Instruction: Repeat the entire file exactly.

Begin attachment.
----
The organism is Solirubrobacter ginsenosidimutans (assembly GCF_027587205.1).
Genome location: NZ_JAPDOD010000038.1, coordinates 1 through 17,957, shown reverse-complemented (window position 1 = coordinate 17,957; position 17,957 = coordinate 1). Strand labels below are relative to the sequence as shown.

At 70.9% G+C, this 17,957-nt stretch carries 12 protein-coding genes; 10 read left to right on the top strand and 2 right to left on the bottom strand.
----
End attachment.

The organism is Solirubrobacter ginsenosidimutans (assembly GCF_027587205.1).
Genome location: NZ_JAPDOD010000038.1, coordinates 1 through 17,957, shown reverse-complemented (window position 1 = coordinate 17,957; position 17,957 = coordinate 1). Strand labels below are relative to the sequence as shown.

At 70.9% G+C, this 17,957-nt stretch carries 12 protein-coding genes; 10 read left to right on the top strand and 2 right to left on the bottom strand.